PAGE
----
Our columnist plays detective and tracks down big dividends plus capital growth going cheap in this untrendy sector.
Dividends are being cut by many of Britain’s biggest companies, but investment trusts are still delivering inflation-busting income to shareholders willing to accept some risk. As I know from personal experience, overlooked funds in unfashionable sectors can produce capital growth as well as a decent yield, despite all the woes of the coronavirus crisis.
Last week I received my latest quarterly dividend from Ecofin Global Utilities & Infrastructure (LSE:EGL) (stock market ticker: EGL). Its 4.2% yield was all the more welcome because this followed only a few weeks after the oil giant Royal Dutch Shell (LSE:RDSB) said it would cut its dividend for the first time since the Second World War.
By contrast, EGL announced a modest increase in investors’ income, as it aims to pay 6.6p per share, or 3.1% more than the year before. Better still for EGL, it has delivered total returns of 26% over the last year, according to independent statisticians Morningstar, while Shell shareholders have suffered an eye-watering 50% loss over the same period.
Source: TradingView. Past performance is not a guide to future performance.
I only wish I had sold all my Shell when I invested in EGL most recently, at 152p per share in September 2019. I first invested nine years ago, when this trust traded as Ecofin Water & Power Opportunities but sold up in 2012.
Now, as then, the idea is to do well by doing good because EGL combines environmentally-friendly assets with steady-Eddie regulated utilities, such as the electricity distributors, National Grid (LSE:NG.) and SSE (LSE:SSE). Solar and wind farms account for more than a fifth of EGL’s underlying assets, but it trades at a modest 1.3% discount to net asset value (NAV).
That looks like good value when you consider that the average share in the Association of Investment Companies (AIC) ‘renewable energy infrastructure’ sector trades at a 13% premium to NAV. So followers of fashion buying into that obviously ‘green’ investment trust sector today must typically pay £1 for 87p of underlying assets.
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One reason we can still buy £1 of EGL’s assets for less than 99p is that it sits in the AIC’s small and unfashionable ‘infrastructure securities’ sector. It is this sector's top-performer by a country mile over the last year, but that scarcely counts for much when it has only one rival, the split-capital investment trust Premier Global Infrastructure (LSE:PGIT), where the ordinary shares are down 0.7% and the zero dividend preference shares are up 1.7%.
More importantly, EGL’s underlying portfolio should continue to preserve capital and produce income as the global economy struggles to recover from the coronavirus crisis. Iain Scouller of the stockbroker Stifel said: “We would expect listed infrastructure and utilities companies to be relatively resilient in the current recession.
“EGL's investments in regulated businesses and many diversified integrated utilities provide shelter, while economically sensitive infrastructure services such as roads and airports remain weak.
“Its dividend yield of 4.2% is quite attractive in the current environment, and we maintain a positive recommendation.”
This investment trust’s fund manager, Jean Hugues De Lamaze, told me: “Central bank and government interventions are positive but cannot save the equity markets from fear of a sharp economic downturn.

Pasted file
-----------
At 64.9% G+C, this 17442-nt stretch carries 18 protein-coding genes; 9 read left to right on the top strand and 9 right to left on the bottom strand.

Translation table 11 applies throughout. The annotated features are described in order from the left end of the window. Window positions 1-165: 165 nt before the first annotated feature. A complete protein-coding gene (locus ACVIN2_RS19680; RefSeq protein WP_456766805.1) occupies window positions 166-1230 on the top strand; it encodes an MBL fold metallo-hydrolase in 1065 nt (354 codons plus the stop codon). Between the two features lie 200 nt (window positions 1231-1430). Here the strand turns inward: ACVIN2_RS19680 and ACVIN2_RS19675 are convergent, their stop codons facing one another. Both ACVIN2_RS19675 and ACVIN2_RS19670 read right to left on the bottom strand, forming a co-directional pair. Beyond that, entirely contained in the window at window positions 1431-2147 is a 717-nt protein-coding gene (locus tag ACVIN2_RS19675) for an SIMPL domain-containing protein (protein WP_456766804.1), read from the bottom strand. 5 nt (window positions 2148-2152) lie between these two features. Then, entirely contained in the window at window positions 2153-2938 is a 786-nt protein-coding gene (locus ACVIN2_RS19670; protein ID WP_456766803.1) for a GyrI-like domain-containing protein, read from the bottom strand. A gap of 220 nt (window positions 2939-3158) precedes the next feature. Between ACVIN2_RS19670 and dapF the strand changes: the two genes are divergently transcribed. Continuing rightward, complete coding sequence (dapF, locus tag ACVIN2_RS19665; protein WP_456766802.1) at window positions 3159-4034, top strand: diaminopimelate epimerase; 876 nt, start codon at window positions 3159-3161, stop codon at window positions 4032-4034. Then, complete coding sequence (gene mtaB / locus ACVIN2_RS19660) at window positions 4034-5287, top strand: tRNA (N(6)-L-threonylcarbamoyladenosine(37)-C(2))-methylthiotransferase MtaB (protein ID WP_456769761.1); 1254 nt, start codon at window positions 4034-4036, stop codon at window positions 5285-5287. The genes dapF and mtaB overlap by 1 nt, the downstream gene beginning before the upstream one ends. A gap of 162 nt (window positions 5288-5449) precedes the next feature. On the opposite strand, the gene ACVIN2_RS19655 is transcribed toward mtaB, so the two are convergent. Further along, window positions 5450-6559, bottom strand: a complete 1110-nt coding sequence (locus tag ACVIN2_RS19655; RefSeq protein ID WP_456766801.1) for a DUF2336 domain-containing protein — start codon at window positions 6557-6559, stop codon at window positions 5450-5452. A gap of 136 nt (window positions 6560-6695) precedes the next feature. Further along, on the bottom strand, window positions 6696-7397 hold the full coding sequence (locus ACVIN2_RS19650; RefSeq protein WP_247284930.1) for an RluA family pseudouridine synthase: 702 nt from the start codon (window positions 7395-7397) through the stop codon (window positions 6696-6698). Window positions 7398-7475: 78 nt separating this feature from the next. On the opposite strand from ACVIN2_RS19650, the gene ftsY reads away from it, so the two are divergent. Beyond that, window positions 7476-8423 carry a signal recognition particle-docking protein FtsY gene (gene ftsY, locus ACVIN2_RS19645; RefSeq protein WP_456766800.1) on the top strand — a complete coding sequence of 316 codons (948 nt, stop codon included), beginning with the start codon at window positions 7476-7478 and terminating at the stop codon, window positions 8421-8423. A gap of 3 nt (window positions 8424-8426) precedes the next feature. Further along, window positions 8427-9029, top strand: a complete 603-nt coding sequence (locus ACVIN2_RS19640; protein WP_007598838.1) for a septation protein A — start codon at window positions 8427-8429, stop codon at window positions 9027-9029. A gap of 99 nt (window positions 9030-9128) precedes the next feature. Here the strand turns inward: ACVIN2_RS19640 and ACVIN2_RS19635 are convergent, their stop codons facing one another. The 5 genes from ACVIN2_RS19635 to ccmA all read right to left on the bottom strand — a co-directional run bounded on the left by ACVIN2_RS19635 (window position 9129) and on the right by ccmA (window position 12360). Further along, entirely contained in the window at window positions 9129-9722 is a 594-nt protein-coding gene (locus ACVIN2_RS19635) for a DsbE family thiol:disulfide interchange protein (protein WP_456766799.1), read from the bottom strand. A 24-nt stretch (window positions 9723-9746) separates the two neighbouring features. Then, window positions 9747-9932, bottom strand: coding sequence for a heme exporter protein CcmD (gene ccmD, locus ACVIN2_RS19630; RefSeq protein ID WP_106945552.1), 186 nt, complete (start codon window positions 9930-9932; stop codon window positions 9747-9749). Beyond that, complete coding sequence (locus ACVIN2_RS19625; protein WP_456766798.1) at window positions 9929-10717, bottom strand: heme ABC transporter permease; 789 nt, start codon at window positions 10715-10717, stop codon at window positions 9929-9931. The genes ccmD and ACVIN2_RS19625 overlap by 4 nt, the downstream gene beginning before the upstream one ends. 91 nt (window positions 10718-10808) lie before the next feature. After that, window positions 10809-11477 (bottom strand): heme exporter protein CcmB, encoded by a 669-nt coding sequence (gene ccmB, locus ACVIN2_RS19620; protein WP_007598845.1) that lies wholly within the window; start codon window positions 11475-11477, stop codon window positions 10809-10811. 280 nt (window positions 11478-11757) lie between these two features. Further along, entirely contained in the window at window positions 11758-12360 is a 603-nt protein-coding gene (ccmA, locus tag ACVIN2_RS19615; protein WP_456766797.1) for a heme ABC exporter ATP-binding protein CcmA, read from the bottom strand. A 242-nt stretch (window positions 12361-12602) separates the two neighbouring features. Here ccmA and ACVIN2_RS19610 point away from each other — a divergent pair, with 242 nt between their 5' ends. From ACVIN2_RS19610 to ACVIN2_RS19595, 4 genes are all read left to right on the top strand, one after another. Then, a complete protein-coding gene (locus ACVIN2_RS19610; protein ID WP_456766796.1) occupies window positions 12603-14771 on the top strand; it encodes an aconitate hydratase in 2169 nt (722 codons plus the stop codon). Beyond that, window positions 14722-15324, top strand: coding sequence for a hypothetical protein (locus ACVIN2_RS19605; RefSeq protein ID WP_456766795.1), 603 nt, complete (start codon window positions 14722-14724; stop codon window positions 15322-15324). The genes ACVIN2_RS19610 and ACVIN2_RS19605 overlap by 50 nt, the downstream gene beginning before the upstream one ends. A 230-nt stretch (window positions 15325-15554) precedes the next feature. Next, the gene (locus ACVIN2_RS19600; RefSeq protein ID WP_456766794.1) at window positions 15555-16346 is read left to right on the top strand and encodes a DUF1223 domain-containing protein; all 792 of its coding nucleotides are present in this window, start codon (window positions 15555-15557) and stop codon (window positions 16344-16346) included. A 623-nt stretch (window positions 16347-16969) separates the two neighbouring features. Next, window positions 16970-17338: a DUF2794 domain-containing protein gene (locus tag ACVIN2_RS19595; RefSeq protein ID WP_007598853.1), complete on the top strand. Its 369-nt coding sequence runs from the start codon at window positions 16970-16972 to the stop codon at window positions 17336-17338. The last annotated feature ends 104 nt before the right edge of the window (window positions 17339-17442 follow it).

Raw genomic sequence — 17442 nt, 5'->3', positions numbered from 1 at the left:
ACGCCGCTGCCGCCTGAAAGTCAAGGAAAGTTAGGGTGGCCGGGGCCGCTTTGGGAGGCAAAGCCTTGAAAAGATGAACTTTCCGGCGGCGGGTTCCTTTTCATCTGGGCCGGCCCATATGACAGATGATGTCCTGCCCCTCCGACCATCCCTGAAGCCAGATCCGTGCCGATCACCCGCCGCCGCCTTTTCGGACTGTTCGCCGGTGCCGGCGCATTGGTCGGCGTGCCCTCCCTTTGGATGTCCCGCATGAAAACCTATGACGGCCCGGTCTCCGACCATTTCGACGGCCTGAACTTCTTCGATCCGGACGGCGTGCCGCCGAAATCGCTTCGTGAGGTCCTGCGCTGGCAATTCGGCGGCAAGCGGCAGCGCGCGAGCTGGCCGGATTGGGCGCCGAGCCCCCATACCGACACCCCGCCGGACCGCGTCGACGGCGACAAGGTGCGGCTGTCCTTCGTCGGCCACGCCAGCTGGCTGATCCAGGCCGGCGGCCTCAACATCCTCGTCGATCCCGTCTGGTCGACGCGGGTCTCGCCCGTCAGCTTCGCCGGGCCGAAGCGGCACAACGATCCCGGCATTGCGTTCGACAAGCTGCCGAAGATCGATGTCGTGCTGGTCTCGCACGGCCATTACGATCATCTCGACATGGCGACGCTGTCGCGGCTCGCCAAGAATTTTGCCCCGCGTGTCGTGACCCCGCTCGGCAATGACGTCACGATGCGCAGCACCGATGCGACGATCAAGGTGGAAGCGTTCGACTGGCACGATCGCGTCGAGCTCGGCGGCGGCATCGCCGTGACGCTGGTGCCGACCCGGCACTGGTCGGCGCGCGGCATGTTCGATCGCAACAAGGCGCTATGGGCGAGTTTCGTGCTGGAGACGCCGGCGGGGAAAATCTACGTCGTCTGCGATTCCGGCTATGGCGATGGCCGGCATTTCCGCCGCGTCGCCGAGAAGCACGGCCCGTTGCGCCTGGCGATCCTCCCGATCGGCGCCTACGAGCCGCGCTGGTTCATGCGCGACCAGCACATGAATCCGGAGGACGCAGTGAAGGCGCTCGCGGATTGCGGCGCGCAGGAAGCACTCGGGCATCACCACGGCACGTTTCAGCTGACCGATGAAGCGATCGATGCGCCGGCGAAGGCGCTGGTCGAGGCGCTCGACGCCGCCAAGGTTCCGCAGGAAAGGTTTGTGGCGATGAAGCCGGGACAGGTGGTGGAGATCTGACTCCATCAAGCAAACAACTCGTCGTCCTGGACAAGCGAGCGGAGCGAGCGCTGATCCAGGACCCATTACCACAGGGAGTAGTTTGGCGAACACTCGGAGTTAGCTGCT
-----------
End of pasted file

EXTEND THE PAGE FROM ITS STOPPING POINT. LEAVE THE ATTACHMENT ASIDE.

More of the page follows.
“The low interest rate context may be assured for some time. This is typically a favourable context for EGL’s investment universe which consists of long-duration businesses.
“Secular growth drivers coming from the acceleration of renewable development and the necessity to upgrade power grid infrastructures remain intact. Dividends of companies in the portfolio are well covered by cash flows and earnings and we see little risk of dividend cuts for the vast majority of the portfolio.”
Against all that, AIC data shows this trust has no dividend cover or reserves - although more information is likely to become available when it reaches its fifth anniversary in its current format this September. Dividends are due to be paid on the last day of August and November - then next February and May.
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An international portfolio - currently 40% in America; 37% Continental Europe; 15% UK; 7% in other Organisation for Economic Co-operation and Development (OECD) countries and 1% emerging markets - should diminish risk by diversification. That’s important for income-seekers in highly uncertain times, when even Shell can shock on the downside.
Full disclosure: Ian Cowie is a shareholder in EGL and RDSB as part of a global portfolio.
Ian Cowie is a freelance contributor and not a direct employee of interactive investor.
These articles are provided for information purposes only. Occasionally, an opinion about whether to buy or sell a specific investment may be provided by third parties. The content is not intended to be a personal recommendation to buy or sell any financial instrument or product, or to adopt any investment strategy as it is not provided based on an assessment of your investing knowledge and experience, your financial situation or your investment objectives. The value of your investments, and the income derived from them, may go down as well as up. You may not get back all the money that you invest. The investments referred to in this article may not be suitable for all investors, and if in doubt, an investor should seek advice from a qualified investment adviser.
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